Along the way, Carson made a great deal of money for himself and NBC. He also made sure that the people who worked with and for him made good salaries as well — his writers, his band, Doc Severinsen — and Ed McMahon.
Ed McMahon was the perfect second banana. He knew his place, as 2nd Fiddle to Johnny Carson, and played that role perfectly for 30 years. “If I was going to play 2nd Fiddle, I was determined to be the Jascha Heifetz of 2nd Fiddlers,” he said. His job was to sell products and to make Carson look good, and he never forgot it. For his efforts, he was paid more than $1 million per year. In addition he was the spokesman for Publishers Clearing House and the host of his own TV shows. Yet, at the time of his death he was broke, and being evicted from his home because he was hopelessly behind on his mortgage payments.
Even in the throes of health problems (cancer) and financial woes, McMahon looked at his situation philosophically. “Even if you have a large income, if you spend more than you take in you’re going to go broke. Those several divorces didn’t help.” It was sad. You hate to see that happen to a fellow who seemed almost like an old friend.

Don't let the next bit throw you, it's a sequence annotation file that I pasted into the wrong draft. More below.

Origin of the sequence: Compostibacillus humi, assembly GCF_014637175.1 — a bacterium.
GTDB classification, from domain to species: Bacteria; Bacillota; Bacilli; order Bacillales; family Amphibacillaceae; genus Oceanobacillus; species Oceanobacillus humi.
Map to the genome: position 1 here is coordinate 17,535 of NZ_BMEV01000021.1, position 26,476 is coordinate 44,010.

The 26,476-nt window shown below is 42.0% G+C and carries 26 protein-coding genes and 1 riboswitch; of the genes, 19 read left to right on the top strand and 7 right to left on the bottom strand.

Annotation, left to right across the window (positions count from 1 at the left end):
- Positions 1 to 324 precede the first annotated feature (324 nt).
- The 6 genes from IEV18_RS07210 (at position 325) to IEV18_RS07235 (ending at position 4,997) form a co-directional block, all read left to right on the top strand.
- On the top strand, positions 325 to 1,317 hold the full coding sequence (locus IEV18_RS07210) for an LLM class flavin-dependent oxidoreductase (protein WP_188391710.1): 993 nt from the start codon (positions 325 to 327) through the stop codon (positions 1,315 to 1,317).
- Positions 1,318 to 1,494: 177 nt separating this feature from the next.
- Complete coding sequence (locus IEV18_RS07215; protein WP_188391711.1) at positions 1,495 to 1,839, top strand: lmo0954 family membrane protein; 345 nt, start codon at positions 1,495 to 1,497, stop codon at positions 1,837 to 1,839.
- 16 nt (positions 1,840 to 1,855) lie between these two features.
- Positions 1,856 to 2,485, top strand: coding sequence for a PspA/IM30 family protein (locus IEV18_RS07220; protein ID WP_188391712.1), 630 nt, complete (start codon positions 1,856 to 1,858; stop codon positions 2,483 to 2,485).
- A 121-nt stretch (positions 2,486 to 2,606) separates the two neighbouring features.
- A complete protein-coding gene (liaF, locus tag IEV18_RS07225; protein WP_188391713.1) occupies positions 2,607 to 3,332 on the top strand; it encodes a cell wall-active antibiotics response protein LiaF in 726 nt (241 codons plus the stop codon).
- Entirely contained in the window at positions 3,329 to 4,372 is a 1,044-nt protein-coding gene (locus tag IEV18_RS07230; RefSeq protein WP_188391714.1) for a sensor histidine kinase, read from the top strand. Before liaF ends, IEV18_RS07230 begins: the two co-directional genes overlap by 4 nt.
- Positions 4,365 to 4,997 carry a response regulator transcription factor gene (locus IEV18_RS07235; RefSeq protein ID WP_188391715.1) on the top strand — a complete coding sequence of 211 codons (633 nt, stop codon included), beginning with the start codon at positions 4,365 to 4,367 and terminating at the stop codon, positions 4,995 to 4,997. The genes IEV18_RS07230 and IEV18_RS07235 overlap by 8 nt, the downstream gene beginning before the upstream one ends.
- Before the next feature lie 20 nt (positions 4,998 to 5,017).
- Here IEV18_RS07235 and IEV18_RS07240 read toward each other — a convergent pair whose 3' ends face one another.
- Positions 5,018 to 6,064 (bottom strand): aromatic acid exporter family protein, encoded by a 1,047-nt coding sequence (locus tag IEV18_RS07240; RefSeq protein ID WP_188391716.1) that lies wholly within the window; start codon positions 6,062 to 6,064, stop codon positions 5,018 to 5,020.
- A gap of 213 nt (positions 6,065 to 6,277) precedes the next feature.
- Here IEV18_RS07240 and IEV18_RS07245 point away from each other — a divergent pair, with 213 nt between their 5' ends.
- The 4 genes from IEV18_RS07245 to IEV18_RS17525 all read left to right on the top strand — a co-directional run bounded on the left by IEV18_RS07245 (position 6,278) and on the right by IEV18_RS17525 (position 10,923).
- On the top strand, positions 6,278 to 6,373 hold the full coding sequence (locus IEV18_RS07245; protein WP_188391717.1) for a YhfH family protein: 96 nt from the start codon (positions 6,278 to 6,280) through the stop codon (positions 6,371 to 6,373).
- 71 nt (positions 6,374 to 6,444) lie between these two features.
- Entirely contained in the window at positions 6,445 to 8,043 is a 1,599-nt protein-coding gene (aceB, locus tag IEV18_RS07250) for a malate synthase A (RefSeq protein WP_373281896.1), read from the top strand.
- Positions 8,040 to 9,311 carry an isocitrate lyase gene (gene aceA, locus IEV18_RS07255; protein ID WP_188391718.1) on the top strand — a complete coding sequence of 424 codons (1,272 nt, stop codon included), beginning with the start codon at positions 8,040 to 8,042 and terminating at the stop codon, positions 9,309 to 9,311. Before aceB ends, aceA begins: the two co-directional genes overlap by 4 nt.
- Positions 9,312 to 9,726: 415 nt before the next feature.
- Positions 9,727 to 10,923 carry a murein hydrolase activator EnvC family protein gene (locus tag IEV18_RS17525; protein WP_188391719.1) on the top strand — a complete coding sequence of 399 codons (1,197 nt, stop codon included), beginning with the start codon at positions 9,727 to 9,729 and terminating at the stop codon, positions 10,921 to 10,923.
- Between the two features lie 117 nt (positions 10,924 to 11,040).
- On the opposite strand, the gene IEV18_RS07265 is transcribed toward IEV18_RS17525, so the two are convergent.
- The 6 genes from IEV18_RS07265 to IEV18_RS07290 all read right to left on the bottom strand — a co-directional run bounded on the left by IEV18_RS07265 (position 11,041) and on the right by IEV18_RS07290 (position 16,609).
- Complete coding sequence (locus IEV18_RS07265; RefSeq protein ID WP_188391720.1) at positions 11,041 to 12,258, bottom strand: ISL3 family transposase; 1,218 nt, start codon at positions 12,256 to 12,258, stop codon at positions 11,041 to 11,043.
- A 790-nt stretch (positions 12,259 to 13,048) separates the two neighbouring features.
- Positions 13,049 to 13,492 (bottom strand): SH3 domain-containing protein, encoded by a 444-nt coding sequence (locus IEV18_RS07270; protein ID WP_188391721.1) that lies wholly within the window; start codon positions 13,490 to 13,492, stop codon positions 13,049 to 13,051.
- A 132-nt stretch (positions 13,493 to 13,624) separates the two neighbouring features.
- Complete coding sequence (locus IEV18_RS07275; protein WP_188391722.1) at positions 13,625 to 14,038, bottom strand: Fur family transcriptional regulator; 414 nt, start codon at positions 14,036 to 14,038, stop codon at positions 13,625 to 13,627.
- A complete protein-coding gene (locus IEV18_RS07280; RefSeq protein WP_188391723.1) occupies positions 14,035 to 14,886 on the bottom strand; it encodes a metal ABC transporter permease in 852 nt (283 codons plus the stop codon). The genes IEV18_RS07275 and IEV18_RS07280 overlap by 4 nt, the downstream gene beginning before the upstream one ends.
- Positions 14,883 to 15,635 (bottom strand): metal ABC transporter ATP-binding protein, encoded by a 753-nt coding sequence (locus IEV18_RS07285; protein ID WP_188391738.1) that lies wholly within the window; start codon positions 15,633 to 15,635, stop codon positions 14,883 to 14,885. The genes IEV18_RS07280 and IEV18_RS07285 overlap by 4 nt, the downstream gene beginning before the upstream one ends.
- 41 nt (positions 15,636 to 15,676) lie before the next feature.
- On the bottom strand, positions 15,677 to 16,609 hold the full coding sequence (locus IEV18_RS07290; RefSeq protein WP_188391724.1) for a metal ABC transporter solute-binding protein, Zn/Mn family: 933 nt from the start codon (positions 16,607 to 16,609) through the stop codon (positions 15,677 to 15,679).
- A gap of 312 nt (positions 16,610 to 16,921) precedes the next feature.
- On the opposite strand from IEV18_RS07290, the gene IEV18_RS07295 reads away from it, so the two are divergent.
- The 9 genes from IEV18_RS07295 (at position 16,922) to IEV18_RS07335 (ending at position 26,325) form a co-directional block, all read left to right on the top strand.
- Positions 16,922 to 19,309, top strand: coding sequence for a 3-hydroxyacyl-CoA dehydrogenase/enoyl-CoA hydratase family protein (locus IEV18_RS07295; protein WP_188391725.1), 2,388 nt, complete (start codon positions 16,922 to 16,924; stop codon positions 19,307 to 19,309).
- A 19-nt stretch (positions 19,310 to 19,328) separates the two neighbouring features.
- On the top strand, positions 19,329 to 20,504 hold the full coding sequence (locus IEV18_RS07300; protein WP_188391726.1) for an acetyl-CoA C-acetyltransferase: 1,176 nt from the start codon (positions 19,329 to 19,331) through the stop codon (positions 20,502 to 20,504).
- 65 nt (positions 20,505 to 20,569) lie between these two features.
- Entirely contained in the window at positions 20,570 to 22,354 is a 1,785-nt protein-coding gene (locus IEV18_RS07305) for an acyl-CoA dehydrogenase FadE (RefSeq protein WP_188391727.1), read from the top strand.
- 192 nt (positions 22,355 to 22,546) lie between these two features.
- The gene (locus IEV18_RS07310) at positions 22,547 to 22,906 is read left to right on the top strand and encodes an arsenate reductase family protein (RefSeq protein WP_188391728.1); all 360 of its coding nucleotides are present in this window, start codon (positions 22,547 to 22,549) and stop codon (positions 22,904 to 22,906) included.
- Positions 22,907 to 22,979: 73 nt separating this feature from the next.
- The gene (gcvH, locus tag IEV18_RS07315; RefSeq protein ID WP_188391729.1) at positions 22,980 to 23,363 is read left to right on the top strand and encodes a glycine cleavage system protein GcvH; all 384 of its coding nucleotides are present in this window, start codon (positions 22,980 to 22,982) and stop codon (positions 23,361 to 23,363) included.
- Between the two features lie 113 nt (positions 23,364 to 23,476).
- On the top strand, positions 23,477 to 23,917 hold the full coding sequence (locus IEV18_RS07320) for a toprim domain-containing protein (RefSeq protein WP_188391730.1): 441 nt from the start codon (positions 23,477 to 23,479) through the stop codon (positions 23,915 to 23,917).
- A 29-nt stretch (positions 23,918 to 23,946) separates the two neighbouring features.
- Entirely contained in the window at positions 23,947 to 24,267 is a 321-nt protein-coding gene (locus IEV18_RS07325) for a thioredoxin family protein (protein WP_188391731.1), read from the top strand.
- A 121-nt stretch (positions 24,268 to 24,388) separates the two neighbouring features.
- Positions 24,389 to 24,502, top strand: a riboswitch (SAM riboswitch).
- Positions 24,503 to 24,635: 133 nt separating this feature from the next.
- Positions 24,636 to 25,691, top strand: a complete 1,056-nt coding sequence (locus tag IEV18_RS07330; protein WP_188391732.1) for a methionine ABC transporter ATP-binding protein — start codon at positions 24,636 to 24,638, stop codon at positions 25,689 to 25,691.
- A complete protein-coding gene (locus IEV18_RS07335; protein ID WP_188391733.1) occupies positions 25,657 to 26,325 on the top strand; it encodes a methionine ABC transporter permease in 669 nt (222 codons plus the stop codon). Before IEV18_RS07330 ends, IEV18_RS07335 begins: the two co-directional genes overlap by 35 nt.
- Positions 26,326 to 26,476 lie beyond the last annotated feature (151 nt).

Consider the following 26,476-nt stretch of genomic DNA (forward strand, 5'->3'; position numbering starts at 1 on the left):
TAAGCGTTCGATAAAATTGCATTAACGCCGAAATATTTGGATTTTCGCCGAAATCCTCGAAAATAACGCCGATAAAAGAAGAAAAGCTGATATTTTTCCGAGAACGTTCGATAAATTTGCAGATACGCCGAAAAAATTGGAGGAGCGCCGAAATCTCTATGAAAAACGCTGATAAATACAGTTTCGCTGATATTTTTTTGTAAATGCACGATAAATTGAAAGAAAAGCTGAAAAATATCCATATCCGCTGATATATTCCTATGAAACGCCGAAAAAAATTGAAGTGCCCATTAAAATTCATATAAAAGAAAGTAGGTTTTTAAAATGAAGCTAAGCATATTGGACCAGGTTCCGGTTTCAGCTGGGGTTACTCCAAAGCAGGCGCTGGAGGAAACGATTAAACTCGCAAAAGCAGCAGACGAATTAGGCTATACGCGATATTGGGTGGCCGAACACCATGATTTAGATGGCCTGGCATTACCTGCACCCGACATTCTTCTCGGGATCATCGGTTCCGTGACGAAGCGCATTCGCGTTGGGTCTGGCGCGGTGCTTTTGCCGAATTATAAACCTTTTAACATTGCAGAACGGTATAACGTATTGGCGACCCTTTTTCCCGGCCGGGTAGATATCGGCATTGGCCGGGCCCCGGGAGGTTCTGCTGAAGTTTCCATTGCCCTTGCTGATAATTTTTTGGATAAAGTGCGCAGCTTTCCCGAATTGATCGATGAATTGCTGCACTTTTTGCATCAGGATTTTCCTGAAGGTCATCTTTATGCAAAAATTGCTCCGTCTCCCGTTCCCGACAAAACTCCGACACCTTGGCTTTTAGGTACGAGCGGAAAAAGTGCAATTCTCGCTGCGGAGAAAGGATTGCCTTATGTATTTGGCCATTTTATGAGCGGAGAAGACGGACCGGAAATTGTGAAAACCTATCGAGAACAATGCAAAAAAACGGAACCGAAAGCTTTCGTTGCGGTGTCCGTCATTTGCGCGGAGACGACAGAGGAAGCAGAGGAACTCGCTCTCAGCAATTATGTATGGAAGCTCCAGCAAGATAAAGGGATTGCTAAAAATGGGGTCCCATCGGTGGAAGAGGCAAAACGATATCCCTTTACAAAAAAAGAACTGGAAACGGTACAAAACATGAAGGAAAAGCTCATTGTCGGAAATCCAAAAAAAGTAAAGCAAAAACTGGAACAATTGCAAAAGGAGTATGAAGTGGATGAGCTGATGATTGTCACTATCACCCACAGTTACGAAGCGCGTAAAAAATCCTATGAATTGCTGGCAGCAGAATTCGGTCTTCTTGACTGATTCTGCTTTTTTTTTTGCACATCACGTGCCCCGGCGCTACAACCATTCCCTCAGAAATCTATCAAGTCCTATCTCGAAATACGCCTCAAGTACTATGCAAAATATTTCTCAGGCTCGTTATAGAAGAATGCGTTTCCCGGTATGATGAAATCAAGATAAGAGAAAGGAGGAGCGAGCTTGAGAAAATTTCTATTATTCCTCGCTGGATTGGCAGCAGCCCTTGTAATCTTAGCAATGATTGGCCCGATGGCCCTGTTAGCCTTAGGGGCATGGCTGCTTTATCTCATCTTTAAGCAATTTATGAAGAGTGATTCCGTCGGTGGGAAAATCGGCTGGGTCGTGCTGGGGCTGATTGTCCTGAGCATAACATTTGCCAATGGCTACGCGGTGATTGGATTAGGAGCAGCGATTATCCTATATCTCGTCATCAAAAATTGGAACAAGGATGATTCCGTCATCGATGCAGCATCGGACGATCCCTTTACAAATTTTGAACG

Johnny Carson also went through some bad times. He was generous to three former wives. His outside business ventures were mixed. His line of Men’s Clothing was marginally successful, but he lost heavily in a fast food franchise venture, and he “took a bath” when he invested heavily in the DeLorean car---a futuristic high performance sports car.
In Carson’s case, though, he must have been able to tell the difference between red and black ink on his financial statements, and all Nebraskans are richer for it. During his lifetime he never forgot his roots in Nebraska. When civic leaders worked for a new medical center, Carson donated the money for a fine new, state-of-the-art Carson Cancer Center at Faith Regional Health Services in Norfolk. Among other ongoing gifts, he donated the money for the beautiful Johnny Carson Theater at Norfolk High School. This was the site of the highly successful Great American Comedy Festival, which is held annually in June, in Norfolk. (Also, the Royal NE Zoo asked for, and received, money to buy a chimpanzee for their zoo.)
In November 2004, four months before his death, Carson donated $5.3 million to the University of Nebraska for the creation of a new department, The Johnny Carson School of Theater and Film,” a part of the Lied Center. After his death in 2005 the University received another $5 million from the Carson estate.
Johnny Carson, who was a chain smoker, underwent quadruple bypass surgery in 1999. On Jan. 23, 2005, he died at the L.A. Cedars-Sinai Medical Center, of respiratory failure, caused by acute emphysema. He was 79 years old. We miss him.